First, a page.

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TENNESSEE LLC DISSOLUTIONNot every limited liability company (LLC) lasts forever. In fact, many LLCs in Tennessee are only intended to operate for a designated time period. Whatever your reasoning for closing up shop, the state of Tennessee has a specific process that all LLCs must go through before they are considered to be officially dissolved.

Which steps are involved in the Tennessee LLC dissolution process? Are there different processes for businesses based in Tennessee and those expanded from other states? When do you need to dissolve your LLC? We’ll answer all of these questions and more in this article.

How Do You Dissolve a Tennessee LLC?

When closing a business registered as an LLC in the state of Tennessee, you’ll need to take care to dissolve your business exactly as the state outlines. The most important part of this process is filing the correct paperwork with the relevant legal entities, but this is far from the only vital step.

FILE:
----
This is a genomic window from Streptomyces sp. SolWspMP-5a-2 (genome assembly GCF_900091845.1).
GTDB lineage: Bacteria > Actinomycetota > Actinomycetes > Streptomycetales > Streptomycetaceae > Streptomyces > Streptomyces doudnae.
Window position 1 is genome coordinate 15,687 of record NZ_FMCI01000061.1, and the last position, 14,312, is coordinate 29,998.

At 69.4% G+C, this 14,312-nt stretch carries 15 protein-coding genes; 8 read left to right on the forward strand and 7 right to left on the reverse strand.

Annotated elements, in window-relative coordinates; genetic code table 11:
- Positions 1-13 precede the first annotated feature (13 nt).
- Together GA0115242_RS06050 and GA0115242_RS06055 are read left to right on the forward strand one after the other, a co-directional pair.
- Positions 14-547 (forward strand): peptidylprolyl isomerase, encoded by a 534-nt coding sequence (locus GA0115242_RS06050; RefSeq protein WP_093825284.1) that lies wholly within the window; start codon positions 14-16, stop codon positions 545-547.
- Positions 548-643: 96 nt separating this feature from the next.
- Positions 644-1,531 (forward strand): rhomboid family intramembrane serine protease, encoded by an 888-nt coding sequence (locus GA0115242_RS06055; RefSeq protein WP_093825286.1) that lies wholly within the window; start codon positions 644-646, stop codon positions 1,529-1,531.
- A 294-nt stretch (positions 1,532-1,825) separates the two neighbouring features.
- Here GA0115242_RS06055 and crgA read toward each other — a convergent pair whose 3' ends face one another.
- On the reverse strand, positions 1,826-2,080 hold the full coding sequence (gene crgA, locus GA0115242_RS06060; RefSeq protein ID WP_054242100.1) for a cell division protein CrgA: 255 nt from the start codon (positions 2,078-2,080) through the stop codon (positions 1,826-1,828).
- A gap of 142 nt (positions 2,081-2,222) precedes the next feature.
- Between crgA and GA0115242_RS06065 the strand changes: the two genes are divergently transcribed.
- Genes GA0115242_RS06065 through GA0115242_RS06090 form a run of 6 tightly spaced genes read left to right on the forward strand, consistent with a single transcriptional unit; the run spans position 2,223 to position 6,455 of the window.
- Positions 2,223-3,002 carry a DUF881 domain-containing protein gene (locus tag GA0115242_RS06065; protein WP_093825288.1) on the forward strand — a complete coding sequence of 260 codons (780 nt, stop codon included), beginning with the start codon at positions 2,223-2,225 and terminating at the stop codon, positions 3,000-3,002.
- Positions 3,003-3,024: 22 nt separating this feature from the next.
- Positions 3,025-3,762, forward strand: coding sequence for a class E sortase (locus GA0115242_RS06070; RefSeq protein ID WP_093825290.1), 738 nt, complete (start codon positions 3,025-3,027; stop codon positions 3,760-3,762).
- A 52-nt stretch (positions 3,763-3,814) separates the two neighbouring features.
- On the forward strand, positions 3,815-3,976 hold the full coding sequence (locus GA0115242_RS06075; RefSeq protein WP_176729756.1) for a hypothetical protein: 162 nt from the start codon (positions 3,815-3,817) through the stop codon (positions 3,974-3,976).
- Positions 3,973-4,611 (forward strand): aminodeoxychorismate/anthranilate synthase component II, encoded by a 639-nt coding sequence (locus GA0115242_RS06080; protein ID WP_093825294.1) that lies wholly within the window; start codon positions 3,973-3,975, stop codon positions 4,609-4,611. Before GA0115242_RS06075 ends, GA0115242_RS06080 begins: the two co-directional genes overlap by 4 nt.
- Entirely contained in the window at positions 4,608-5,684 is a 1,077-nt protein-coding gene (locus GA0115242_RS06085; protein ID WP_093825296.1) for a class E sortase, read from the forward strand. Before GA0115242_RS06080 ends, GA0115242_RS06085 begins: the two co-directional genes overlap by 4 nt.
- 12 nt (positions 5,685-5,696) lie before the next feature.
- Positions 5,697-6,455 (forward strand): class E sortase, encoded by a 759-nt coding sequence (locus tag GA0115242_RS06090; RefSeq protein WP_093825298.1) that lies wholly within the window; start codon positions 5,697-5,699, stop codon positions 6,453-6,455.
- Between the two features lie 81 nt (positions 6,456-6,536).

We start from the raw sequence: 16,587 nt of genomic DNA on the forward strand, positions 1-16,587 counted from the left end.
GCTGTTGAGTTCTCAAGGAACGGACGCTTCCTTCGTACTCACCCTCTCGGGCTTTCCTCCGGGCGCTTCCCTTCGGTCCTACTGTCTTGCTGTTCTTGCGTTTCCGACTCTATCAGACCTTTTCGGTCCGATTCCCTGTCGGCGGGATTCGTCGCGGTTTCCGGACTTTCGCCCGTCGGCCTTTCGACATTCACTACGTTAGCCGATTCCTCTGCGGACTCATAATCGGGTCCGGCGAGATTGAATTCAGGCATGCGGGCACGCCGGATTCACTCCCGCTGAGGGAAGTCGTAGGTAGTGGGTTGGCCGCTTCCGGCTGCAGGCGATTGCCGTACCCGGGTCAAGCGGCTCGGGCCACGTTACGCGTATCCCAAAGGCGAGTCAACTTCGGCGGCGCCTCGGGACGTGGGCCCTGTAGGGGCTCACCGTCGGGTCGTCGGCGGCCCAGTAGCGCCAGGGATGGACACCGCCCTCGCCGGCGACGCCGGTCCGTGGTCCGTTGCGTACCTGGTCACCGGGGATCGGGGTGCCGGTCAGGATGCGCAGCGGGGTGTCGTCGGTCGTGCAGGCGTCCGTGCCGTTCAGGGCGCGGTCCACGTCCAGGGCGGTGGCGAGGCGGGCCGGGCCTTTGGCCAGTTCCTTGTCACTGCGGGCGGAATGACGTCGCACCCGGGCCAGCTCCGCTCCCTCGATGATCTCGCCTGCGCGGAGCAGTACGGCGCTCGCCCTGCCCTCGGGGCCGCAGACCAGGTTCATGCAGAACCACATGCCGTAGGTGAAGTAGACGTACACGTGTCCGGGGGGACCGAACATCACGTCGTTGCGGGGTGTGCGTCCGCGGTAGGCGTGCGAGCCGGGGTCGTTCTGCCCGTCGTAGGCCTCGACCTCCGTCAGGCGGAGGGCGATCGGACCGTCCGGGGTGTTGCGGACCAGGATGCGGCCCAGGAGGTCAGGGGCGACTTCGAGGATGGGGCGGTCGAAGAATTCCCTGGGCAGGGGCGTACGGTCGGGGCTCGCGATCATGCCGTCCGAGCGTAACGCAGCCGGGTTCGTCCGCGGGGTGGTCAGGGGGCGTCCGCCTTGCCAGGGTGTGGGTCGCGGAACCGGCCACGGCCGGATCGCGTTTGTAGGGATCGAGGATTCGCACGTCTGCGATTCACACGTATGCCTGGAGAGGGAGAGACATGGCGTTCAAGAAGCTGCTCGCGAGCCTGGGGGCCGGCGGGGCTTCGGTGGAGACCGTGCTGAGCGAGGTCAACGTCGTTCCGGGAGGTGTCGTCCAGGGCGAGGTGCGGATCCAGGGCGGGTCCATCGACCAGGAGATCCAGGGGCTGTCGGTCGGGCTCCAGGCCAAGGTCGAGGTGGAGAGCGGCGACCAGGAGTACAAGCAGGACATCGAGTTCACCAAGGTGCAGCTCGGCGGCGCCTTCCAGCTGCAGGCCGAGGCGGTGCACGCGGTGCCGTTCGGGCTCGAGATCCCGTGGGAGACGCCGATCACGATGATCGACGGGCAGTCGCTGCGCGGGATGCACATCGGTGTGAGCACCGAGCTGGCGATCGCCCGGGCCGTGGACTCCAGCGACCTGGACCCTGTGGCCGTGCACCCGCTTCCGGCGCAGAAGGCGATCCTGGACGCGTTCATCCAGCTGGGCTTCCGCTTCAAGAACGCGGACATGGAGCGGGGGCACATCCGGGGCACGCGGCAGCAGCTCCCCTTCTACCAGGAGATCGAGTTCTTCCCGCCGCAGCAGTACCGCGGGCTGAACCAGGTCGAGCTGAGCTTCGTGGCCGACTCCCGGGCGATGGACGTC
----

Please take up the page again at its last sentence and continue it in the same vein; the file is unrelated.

In addition to filing documentation of your Tennessee LLC dissolution, you will need to liquidate the assets of your business, notify all individuals and business entities that have an interest in your company, and resolve any outstanding liabilities with vendors, suppliers, or clients.

There are potentially severe penalties for failing to comply with the Tennessee LLC dissolution process, and you as a business owner could be personally responsible for your LLC’s liabilities and debts. Therefore, it’s extremely important that you complete each step outlined in this guide to ensure an effective and compliant dissolution.